The Best Manga and Light Novels of 2023


For the first time, we’re adding the best manga and best light novels to our year-end wrap-ups! We’ve split both publishing mediums into two categories: new and continuing. The new section highlights our favorite series published in English for the first time this year, while the continuing section is for series that premiered earlier but are still actively published or ended this year.

You’ll notice for this year that Rebecca Silverman is filling in our light novel sections. We hope to expand the section next year with more entries from our critics’ panel.

The Best New Manga of 2023

Richard Eisenbeis


Shinta is a man who lived and breathed Rakugo—the traditional art of Japanese storytelling. Yet when he was on the precipice of becoming recognized as a storytelling master, he was expelled by one of the masters of his school—bringing a sudden end to both his dreams and career. Now, a decade later, his daughter Akane has finally come of age, and she’s out for revenge against the man who broke her father’s soul—and she’ll get it by taking the world of Rakugo by storm using her father’s storytelling style.

It’s hard to say how awesome of a manga Akane-banashi is. On the one hand, it teaches you about the world of rakugo—the types of stories, the culture surrounding it, and the behind-the-scenes politics. On the other hand, it is the personal story of a relatively normal girl who sets out to prove that those who looked down on her father were wrong. While she is talented and has an amazing command of the fundamentals, she is stepping into a world she knows little about—but has the tenacity to survive and overcome all that’s in her way. Or, to put it another way, there’s a reason that Eiichiro Oda and Hideaki Anno have publicly stated their love of this manga: It’s fantastic.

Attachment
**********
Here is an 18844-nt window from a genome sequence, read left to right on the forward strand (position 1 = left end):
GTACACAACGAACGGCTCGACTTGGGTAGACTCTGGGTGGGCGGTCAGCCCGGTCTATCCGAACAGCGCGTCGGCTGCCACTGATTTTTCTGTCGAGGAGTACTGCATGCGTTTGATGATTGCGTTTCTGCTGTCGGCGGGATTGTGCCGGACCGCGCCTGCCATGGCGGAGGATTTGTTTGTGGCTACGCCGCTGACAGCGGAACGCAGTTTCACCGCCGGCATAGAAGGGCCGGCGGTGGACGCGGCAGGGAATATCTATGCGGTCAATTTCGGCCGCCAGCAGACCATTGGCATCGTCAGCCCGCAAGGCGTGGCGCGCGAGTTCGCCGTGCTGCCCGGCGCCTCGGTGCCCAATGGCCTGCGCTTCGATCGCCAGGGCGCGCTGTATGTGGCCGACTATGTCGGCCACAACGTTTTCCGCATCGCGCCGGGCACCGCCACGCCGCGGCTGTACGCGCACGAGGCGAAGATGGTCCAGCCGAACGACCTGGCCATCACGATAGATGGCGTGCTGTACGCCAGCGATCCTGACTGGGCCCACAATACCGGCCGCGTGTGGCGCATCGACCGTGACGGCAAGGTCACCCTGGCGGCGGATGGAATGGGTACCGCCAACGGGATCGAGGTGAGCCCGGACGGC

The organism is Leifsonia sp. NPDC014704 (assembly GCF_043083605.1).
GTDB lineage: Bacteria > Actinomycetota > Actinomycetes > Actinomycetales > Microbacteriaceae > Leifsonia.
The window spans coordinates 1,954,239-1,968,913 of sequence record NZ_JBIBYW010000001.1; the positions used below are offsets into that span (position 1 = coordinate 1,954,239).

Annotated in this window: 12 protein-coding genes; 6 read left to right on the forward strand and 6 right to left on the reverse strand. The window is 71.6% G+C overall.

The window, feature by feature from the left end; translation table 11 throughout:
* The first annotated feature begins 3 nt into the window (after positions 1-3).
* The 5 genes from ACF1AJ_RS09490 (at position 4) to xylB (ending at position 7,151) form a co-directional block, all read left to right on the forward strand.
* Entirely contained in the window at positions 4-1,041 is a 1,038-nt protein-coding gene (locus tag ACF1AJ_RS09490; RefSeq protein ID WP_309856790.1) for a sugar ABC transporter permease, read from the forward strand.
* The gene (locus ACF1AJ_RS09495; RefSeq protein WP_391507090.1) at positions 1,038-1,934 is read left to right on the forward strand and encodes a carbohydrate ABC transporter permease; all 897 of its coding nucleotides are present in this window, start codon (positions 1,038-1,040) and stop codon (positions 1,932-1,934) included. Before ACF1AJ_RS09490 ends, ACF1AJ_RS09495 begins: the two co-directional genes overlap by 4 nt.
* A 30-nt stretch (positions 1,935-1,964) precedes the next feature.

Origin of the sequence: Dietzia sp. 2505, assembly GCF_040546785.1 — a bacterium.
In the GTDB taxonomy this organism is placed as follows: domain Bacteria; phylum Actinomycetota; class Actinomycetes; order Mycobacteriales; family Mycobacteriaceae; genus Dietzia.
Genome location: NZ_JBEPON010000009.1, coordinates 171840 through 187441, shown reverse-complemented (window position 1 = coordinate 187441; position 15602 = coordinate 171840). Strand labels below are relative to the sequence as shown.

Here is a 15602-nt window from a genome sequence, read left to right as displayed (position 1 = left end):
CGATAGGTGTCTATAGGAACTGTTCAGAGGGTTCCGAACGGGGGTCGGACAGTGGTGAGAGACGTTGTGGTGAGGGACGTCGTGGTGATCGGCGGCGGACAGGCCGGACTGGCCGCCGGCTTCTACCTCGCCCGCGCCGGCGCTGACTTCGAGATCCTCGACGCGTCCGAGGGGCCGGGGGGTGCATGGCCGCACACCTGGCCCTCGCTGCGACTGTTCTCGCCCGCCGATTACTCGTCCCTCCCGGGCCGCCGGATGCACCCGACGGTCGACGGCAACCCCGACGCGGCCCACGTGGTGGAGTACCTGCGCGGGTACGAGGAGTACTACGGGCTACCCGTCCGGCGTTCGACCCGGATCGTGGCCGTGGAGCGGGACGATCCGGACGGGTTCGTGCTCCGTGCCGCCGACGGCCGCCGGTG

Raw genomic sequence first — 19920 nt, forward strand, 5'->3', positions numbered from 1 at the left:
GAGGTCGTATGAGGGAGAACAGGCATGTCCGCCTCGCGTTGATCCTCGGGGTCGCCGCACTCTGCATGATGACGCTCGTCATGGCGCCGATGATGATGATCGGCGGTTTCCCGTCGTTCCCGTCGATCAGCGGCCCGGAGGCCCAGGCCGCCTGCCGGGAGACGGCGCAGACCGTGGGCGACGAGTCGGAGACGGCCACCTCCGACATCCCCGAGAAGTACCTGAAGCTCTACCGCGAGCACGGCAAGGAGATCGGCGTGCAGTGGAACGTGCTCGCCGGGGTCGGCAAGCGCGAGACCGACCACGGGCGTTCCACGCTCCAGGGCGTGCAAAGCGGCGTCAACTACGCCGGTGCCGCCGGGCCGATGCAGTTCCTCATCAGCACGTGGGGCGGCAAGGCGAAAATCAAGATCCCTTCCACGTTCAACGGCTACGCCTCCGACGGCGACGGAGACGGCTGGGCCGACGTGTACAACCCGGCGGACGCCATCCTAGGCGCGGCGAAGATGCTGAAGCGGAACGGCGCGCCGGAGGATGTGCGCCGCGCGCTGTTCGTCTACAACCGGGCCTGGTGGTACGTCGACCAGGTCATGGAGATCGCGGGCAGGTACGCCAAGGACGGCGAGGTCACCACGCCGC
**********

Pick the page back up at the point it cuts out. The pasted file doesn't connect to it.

Nicholas Dupree


While vampires have never gone out of style, 2023 had an odd number of high-profile Dracula-related adaptations and derivative works and even a renewed surge in readership for the infamous Count through the “Dracula Daily” movement online. So it was great timing to bring over this heady, shocking, and trippy re-imagining of Bram Stoker‘s seminal horror story.

#DRCL is weird. While far from a faithful adaptation, it hues closely to the kind of terror its source material sought to engender when it was first released. It just does so by turning the entire story into a wild, uncanny fever dream that only becomes more disconcerting when it starts to resemble the original fully. These new versions of the classic characters are wild, strange, and fascinating in their new psychologies and circumstances. The series’ version of Lucy is too striking to spoil, but trust me when I say it turns the whole premise of her trio of suitors on its head. Its version of the horrors that occurred upon the Demeter is so unendingly strange and surreal that I don’t know how to explain it. There are numerous moments where I’m not even sure what’s going on, but the sheer rush of it all kept me turning the pages.

All of it is rendered with Shin’ichi Sakamoto‘s gorgeous and haunting art style, piecing together so many captivating images in sequence that it feels pointless to try and describe it with words. No amount of text will convey how it feels to read the first volume’s spreads back-to-back or experience the shudder-inducing page-turns that occur throughout. Even as relatively little plot occurs on these pages, the atmosphere of it all is too engrossing to care. Horror is as much about what the audience feels as what happens in the story, and the god damn vibes of this manga are immaculate. Any horror fan should read this, regardless of how familiar with the original novel you are – you won’t be disappointed.

Rebecca Silverman